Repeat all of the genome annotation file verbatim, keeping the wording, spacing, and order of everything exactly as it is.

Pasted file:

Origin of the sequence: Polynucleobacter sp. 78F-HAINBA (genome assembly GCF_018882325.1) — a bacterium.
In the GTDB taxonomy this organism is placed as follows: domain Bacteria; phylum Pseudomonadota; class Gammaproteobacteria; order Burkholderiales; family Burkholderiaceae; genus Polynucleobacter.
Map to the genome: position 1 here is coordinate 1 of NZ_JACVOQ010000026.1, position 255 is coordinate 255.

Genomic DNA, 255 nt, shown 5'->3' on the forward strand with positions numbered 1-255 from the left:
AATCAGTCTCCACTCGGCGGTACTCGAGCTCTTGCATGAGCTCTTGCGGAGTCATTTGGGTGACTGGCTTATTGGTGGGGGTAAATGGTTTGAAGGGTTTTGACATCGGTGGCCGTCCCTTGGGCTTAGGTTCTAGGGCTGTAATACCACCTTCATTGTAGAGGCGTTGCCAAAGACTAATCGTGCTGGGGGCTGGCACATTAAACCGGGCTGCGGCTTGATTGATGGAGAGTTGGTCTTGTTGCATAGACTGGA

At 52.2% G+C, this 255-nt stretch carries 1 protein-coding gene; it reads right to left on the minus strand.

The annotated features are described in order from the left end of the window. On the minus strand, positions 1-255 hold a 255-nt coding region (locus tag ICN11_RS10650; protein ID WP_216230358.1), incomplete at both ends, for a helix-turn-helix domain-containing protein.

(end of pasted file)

Origin of the sequence: Polynucleobacter sp. 78F-HAINBA (genome assembly GCF_018882325.1) — a bacterium.
In the GTDB taxonomy this organism is placed as follows: domain Bacteria; phylum Pseudomonadota; class Gammaproteobacteria; order Burkholderiales; family Burkholderiaceae; genus Polynucleobacter.
Map to the genome: position 1 here is coordinate 1 of NZ_JACVOQ010000026.1, position 255 is coordinate 255.

Genomic DNA, 255 nt, shown 5'->3' on the forward strand with positions numbered 1-255 from the left:
AATCAGTCTCCACTCGGCGGTACTCGAGCTCTTGCATGAGCTCTTGCGGAGTCATTTGGGTGACTGGCTTATTGGTGGGGGTAAATGGTTTGAAGGGTTTTGACATCGGTGGCCGTCCCTTGGGCTTAGGTTCTAGGGCTGTAATACCACCTTCATTGTAGAGGCGTTGCCAAAGACTAATCGTGCTGGGGGCTGGCACATTAAACCGGGCTGCGGCTTGATTGATGGAGAGTTGGTCTTGTTGCATAGACTGGA

At 52.2% G+C, this 255-nt stretch carries 1 protein-coding gene; it reads right to left on the minus strand.

The annotated features are described in order from the left end of the window. On the minus strand, positions 1-255 hold a 255-nt coding region (locus tag ICN11_RS10650; protein ID WP_216230358.1), incomplete at both ends, for a helix-turn-helix domain-containing protein.